You are on Érudit's new platform. Enjoy! Switch to classic view

Volet traduction

The Monitor Model Revisited: Evidence from Process Research

  • Sonja Tirkkonen-Condit

…more information

Article body

1. The road to expertise is individual

The days are gone when we believed that there are certain behavioural patterns that are necessary to achieve success in translation. We know by now that time factors, access to translation aids, leisured production, or professional routines do not account for success. For example, research on the use of time shows that spending much time for the preparatory stage, i.e. the stage before text generation, is not necessary for good quality (Hansen 2002b: 30). Second, translating without access to translation aids may improve translation quality (Livbjerg and Mees 1999), and spontaneous production may result in better quality than time-consuming and perfectionist procedures (Hansen 2002b: 15, 19). Also, reliance on professional routines may turn out an obstacle in tasks that require creativity and detachment from routines (Laukkanen 1993).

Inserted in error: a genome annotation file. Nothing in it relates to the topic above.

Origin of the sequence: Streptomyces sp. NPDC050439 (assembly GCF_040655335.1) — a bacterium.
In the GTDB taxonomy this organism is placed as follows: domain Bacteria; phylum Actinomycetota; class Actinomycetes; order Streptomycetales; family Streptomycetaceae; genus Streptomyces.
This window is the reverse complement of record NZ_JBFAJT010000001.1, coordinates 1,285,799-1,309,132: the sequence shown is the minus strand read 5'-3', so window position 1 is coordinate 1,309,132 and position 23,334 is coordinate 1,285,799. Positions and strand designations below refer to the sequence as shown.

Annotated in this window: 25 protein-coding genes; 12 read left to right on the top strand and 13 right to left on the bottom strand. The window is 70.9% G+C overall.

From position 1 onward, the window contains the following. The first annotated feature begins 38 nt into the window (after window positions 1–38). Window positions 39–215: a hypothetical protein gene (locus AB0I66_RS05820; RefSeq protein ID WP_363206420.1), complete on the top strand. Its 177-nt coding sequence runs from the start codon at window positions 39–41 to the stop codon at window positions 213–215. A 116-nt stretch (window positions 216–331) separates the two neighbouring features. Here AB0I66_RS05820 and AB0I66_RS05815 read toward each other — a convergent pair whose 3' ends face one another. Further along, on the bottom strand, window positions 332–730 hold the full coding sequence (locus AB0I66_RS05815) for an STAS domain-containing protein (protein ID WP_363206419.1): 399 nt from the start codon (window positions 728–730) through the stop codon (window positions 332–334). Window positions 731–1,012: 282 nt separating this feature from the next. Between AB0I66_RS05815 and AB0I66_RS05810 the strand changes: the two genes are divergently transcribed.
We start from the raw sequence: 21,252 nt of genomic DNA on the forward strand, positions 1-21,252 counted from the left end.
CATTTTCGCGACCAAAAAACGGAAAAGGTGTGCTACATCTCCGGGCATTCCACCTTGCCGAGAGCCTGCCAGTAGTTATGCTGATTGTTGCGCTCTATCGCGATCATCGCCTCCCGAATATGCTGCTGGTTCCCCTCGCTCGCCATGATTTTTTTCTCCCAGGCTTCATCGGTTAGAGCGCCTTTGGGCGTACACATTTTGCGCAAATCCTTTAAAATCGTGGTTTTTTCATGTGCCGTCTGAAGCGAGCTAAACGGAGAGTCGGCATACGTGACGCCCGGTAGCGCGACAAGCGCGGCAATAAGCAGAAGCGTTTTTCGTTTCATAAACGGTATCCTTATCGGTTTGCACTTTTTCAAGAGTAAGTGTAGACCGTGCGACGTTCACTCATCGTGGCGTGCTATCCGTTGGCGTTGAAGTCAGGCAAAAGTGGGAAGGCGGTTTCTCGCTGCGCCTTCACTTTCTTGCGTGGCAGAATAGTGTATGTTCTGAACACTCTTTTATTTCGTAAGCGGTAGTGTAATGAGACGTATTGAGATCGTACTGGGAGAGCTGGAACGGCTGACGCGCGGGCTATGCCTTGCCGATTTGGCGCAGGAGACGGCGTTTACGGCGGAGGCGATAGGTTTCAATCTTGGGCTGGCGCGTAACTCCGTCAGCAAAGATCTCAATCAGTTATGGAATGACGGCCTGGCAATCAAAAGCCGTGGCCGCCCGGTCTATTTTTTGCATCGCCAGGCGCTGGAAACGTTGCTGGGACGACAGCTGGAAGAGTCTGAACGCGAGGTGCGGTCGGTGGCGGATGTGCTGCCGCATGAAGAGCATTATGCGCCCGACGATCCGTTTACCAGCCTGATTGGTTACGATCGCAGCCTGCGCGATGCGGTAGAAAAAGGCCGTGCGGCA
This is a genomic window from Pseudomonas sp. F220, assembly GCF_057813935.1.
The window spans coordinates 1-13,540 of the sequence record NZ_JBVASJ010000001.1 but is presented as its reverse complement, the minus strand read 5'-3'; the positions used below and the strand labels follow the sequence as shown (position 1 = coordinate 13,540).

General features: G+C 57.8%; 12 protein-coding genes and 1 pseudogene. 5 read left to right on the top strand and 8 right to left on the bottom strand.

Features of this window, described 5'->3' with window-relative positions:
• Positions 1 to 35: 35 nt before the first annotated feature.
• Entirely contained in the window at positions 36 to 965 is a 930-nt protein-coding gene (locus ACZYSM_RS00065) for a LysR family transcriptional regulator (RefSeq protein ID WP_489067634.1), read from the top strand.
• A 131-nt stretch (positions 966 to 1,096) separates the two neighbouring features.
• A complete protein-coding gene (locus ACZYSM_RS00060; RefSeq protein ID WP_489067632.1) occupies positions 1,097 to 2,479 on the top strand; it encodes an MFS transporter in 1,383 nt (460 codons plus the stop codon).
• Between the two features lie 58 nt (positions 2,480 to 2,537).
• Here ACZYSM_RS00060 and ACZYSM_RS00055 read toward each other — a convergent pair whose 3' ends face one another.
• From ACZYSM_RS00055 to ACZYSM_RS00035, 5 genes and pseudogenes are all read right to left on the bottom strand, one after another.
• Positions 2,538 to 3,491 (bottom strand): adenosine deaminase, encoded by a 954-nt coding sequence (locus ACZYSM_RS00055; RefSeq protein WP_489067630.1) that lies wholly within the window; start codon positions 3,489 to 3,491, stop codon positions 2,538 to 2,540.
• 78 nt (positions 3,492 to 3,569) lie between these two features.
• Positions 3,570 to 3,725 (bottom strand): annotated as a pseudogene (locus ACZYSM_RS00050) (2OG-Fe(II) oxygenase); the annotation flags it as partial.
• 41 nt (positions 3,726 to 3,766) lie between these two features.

One of the main findings from the research based on think aloud data, and from process research at large, is that it is dangerous to make sweeping generalizations about translation processes. There is wide individual variation in the processes of novices as well as those of skilled professionals. It has turned out, for example, that professional status does not necessarily guarantee high-quality performance, and conversely, that novices’ performance may manifest features of expertise. This finding has important consequences for research that aims at identifying elements of expertise in translation processes. It means that studies of processes must be accompanied by an evaluation of product quality as well, if the aim is to pin down those process features that are found to be conducive to good quality.

Although there is great individual variation even among expert-level translators, there are still a number of shared features of expertise that emerge in several studies. An overview of these features is given in Tirkkonen-Condit (1996), and it is summarized in what follows. Here the term expertise is preferred to professionalism, as the focus is on processes that are observed to result in good performance. Expertise captures the idea that it is not professional status we are interested in but expert-level performance and the processes that account for it.